When I’m in rehearsal, I feel better. I have told my voice teacher (I still study)the only time I feel like *myself* is when I’m in a lesson with her…and she and her accompanist laughed and laughed! When I’m performing, the world falls away and I concentrate and become the person I was before the rest of my life happened.

    Musicians have the privilege of being EXPECTED to turn off the cell phones, etc., at least for rehearsals, lessons and performances so we can do our thing…..it’s a gift in this day and age!

    Hope you have a lovely Easter today, Grace. Just one Easter question for you…Peeps or Cadbury Eggs?

    • CADBURY ANYTHING! I also indulge in one Reese’s peanut butter egg at this time of year. And yes, music… I miss the four-part a cappella singing my old Mennonite congregation did. They’d be singing, “The Lord Bless and Keep You” so joyously today, the rafters would shake.

      Joyful noise!

  3. Sewing is a great escape. I especially like the classes at my local sewing store. Lots of conversation and industriousness and companionship.

  4. Congratulations for your RITA nomination for Tremaine’s True Love!! It is well deserved!

    I am very bad about not completely unplugging. I do turn the volume and vibration off on my phone at night when I plug it in to charge – unless my husband is out of town on business, then I leave the call ring volume on but not other notifications. I will read for at least half an hour (often much more) after this, but many nights I do a quick email and text message check right before bed. Many times I wait to reply to emails, but I still feel the need to check. There are many multiple hour long stretches of time at work when I don’t check my phone or a computer, but they are not exactly relaxing moments.

    • You have to watch that email thing. If you’re working away at a task on your screen, and the little box up in the corner says you have email waiting, you’ll lose the equivalent of ten IQ points, in recall, accuracy, reasoning ability… that little box makes us dumber when we see we have an email waiting. If we see we have seventeen emails waiting?

      Drives me nuts.

  5. Congrats on that well deserved RITA nomination for TREMAINE.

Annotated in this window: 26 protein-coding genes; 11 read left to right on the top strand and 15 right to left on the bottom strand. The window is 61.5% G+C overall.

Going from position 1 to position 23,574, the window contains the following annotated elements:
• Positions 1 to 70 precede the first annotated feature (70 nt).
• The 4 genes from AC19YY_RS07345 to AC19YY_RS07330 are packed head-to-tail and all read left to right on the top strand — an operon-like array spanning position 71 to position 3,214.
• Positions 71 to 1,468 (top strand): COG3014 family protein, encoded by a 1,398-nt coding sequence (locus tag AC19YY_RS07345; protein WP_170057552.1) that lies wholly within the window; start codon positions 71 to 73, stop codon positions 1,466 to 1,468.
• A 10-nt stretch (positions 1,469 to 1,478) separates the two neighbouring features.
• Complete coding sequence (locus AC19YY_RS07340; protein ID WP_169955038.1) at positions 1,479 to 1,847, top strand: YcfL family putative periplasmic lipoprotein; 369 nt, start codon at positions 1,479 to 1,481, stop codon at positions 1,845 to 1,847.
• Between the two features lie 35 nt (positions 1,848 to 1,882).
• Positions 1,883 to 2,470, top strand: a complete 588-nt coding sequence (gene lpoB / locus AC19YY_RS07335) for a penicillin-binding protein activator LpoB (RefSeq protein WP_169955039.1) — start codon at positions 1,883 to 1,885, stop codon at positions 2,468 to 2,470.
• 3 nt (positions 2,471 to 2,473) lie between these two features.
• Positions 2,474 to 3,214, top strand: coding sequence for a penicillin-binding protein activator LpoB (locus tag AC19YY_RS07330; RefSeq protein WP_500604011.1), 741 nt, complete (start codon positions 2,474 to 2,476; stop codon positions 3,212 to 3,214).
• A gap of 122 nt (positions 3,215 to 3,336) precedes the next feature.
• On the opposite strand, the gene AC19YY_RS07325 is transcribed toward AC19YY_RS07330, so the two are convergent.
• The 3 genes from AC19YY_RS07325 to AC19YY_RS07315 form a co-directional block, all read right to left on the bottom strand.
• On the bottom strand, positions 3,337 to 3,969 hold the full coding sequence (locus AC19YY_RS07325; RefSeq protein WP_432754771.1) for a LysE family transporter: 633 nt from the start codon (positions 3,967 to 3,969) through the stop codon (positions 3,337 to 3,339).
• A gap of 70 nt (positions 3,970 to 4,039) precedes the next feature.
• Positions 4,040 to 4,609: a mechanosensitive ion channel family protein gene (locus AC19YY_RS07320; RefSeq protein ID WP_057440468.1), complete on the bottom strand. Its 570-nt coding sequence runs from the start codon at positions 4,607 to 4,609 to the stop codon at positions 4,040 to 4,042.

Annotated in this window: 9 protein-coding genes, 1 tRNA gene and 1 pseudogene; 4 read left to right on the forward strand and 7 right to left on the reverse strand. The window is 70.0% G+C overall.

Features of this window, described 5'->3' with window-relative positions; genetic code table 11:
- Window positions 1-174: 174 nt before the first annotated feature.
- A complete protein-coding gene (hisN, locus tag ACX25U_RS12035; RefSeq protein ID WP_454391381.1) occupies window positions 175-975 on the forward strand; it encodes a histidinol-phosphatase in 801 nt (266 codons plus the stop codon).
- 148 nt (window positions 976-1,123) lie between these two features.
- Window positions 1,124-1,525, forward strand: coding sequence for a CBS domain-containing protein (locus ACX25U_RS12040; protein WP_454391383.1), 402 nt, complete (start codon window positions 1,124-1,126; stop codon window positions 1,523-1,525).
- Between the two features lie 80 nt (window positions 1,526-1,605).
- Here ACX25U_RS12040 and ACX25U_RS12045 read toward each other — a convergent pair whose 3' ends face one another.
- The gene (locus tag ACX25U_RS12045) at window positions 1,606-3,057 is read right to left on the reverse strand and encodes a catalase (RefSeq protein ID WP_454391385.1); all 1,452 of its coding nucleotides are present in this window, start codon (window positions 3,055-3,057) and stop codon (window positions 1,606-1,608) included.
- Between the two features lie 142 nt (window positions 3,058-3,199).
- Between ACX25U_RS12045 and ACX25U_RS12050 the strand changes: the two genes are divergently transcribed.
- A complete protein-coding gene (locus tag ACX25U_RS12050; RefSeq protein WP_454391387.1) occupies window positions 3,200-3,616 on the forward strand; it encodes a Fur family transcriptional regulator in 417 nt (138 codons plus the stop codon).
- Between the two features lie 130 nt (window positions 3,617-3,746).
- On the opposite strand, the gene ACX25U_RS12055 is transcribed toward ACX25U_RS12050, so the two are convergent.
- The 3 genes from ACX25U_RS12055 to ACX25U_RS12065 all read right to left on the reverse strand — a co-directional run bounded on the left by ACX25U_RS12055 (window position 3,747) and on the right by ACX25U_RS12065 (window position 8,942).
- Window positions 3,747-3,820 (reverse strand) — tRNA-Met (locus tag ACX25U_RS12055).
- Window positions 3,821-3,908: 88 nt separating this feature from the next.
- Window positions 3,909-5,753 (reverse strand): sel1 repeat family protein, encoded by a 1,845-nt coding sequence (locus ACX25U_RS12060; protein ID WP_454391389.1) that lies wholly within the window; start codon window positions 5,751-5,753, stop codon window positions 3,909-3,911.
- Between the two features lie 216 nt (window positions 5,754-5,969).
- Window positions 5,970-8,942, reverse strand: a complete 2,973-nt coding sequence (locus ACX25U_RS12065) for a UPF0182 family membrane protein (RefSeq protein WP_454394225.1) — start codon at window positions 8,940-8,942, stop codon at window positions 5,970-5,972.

Since I retired, I have plenty of peace and quite – sometimes a little too much. By my own choice, I am not a part of the brave new I-world. I could text on my phone, but I see no reason to type out a message on a teeny-tiny keyboard when I can use my human voice to convey that same message.

    Communication is so important. Vocal tone and body language can convey so much more than a cold text. I have two relative who were feuding by texting each other last summer. It was becoming quite hateful when I suggested to my nephew that he and his sister should sit down and talk out their difference face to face. He looked at me like I had grown a second head. They finally did resolve their differences when they came together at a gathering for the sake of their Mother.

    Your post also reminded me of what a joy it was to write and receive letters. They were precious because you didn’t get them every day. When I composed a letter it would take a long time because I realized that they were just cold words on a piece of paper. I wanted to make sure that those words were composed in a way that would convey my true feelings and not be misunderstood. That can take a little thought sometimes – and more than a limited number of characters.

    • As a kid, I recall the sense of anticipation about bringing in the mail everyday. For a short time, I was penpals with a cousin, and my, the fun of that! Email doesn’t come close, not even emails bringing good news. Even a curly-paper fax was more fun than an email.

  6. I only look at e-mail and Facebook at work. I don’t have it attached to my phone. I was off Friday, Saturday, and Sunday. It was nice. I talked to my best friend for an hour last night. I enjoyed it. ๐Ÿ™‚

  7. Every day I go for a long walk. I’m the inspector of gardens, of footpaths, or walking dogs, and of children not playing in the streets any more, but behind fences. I might look and take note, but mainly I’m in my own head, plotting, planning, and making lists – because my mind is free to wander unconstrained while I’m alone and in silence.

  8. Grace, before I comment, I just want to yell, “Yahoo,” at your RITA nomination! So wonderful and well-deserved! I am sending positive thoughts to the judges, just in case they need a nudge.